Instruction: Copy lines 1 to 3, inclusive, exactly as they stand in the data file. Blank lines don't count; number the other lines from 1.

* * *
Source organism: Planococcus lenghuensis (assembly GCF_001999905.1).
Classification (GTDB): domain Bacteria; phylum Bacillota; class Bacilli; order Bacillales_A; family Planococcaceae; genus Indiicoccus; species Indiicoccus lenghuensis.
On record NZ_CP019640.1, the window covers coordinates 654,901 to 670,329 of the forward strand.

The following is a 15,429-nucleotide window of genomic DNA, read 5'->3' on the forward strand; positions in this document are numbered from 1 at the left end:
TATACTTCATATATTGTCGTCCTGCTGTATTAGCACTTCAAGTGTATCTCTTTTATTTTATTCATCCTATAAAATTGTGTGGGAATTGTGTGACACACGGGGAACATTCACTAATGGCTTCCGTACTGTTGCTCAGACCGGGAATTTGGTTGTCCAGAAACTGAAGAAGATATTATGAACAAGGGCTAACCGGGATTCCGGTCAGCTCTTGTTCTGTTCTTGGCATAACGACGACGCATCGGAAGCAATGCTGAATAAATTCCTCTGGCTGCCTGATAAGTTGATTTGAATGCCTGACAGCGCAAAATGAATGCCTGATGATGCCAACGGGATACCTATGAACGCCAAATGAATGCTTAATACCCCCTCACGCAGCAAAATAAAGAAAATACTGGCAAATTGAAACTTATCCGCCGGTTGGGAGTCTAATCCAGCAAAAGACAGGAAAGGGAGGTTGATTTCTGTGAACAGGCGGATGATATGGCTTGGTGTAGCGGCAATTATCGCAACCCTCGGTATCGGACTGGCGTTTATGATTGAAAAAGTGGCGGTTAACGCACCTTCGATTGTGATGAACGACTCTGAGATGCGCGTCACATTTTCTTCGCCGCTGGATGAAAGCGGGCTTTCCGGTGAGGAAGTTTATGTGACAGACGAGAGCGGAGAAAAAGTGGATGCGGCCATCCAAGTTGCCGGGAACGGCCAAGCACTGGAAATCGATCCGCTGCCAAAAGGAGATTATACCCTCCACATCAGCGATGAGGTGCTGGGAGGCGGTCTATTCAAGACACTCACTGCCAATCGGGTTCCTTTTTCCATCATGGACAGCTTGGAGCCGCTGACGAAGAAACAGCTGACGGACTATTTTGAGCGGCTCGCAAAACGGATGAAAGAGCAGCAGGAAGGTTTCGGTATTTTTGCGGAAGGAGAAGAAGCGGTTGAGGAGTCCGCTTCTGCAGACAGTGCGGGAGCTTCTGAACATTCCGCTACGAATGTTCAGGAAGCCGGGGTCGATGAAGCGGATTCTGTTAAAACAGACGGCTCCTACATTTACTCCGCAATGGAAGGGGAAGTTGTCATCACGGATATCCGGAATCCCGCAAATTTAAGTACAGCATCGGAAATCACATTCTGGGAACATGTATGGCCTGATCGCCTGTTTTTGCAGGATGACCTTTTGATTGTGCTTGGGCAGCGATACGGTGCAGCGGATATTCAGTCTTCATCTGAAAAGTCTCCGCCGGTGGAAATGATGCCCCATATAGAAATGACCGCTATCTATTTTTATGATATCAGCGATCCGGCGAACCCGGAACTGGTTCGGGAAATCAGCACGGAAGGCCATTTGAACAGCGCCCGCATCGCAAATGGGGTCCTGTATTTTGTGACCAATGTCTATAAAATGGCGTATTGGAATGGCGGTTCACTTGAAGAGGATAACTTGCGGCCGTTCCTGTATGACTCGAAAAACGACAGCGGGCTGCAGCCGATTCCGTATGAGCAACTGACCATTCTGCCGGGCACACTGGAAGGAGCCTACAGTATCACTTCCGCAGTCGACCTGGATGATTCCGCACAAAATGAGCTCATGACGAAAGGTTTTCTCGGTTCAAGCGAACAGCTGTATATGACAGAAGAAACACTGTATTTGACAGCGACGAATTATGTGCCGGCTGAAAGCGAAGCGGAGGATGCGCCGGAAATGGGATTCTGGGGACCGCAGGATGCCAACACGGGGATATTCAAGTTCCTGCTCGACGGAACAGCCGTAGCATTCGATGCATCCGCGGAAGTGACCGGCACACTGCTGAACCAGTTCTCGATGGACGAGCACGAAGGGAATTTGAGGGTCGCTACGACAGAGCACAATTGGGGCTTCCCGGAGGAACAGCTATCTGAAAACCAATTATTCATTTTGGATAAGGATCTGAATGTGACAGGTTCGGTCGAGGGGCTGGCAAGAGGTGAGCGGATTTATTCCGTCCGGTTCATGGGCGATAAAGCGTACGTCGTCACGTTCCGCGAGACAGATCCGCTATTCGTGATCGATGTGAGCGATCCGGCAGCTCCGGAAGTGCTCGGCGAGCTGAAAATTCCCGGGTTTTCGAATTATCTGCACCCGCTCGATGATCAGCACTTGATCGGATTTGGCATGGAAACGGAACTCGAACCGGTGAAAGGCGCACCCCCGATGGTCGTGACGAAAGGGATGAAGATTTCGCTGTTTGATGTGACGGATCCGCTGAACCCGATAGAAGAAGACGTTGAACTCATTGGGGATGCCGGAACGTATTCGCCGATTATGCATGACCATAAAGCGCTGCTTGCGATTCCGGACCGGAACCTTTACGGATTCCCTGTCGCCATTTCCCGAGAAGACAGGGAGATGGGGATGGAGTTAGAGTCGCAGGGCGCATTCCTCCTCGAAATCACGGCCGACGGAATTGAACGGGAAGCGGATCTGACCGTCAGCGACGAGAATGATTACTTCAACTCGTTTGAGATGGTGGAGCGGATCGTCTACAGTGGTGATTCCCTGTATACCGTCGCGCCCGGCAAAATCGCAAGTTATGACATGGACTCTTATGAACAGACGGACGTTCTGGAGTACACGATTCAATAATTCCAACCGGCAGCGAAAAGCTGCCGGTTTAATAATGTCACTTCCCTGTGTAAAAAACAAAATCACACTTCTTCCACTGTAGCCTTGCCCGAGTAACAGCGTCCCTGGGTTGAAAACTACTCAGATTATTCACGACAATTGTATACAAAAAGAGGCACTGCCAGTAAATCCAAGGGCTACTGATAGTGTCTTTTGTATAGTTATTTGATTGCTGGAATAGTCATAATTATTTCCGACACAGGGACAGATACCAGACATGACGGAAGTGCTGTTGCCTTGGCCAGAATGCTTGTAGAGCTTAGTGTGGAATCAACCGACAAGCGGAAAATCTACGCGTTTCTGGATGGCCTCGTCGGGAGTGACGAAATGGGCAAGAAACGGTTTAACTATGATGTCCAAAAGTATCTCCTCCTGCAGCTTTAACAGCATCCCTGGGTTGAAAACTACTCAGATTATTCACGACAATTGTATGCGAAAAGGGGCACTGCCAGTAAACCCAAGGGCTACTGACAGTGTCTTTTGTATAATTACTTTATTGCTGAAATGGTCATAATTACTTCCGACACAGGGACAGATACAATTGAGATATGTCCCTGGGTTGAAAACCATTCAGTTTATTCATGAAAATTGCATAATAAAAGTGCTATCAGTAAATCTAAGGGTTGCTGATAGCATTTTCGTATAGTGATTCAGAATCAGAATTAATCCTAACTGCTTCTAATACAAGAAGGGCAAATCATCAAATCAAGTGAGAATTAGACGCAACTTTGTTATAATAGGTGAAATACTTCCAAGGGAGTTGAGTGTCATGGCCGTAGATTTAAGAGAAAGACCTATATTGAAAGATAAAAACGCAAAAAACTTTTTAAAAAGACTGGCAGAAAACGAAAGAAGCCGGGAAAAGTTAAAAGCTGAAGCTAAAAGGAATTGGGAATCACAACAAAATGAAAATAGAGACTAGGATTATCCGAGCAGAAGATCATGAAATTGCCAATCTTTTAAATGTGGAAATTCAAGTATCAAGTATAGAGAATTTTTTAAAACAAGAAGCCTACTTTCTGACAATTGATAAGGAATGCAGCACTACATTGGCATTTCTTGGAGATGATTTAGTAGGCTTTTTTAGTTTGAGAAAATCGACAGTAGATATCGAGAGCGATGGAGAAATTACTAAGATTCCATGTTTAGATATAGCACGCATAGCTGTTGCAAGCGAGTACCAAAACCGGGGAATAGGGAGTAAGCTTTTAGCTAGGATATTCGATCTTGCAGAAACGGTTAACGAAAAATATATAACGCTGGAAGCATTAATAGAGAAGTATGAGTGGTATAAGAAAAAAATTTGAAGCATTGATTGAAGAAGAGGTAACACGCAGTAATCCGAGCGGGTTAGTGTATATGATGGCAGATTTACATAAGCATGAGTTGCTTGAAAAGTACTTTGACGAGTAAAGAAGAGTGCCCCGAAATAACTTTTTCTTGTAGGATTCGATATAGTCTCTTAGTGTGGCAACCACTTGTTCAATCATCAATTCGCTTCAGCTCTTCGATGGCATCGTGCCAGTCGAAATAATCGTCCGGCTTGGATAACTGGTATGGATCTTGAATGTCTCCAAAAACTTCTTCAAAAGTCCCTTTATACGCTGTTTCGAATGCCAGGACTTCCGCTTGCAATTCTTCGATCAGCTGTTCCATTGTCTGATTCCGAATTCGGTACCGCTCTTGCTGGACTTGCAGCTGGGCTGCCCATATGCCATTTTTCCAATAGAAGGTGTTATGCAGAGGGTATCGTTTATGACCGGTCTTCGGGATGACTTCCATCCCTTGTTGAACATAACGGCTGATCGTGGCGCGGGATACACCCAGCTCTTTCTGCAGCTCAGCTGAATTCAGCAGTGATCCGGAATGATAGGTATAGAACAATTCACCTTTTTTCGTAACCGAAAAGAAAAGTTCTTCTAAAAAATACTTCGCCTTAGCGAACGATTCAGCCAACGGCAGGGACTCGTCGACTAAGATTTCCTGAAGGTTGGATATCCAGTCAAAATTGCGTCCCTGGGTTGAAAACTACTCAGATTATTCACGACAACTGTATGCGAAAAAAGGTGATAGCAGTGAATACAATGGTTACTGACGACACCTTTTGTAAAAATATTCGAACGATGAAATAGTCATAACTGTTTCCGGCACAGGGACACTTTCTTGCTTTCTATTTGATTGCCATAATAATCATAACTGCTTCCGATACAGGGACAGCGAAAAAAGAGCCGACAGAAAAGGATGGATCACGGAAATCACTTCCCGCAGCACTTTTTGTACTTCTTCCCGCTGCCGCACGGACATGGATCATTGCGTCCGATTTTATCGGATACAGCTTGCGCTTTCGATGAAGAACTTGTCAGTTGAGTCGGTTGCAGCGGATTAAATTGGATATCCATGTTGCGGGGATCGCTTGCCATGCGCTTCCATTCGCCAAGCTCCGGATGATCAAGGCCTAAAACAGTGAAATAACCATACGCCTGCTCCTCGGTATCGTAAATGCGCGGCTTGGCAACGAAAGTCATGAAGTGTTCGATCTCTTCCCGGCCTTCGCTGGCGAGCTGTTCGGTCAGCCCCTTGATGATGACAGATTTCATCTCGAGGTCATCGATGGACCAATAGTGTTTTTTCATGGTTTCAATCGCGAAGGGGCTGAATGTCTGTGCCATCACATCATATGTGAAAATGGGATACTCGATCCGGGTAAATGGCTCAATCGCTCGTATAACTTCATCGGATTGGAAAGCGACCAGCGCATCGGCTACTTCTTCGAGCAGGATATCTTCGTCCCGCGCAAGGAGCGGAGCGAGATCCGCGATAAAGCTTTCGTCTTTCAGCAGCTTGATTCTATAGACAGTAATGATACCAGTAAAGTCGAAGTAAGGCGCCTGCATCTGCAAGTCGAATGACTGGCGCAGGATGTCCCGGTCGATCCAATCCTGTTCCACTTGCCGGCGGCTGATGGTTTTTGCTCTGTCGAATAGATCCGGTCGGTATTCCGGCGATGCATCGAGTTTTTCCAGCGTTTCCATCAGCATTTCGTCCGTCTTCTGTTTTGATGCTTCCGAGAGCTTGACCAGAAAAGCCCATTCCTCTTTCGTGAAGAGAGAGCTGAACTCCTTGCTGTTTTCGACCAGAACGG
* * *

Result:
Source organism: Planococcus lenghuensis (assembly GCF_001999905.1).
Classification (GTDB): domain Bacteria; phylum Bacillota; class Bacilli; order Bacillales_A; family Planococcaceae; genus Indiicoccus; species Indiicoccus lenghuensis.
On record NZ_CP019640.1, the window covers coordinates 654,901 to 670,329 of the forward strand.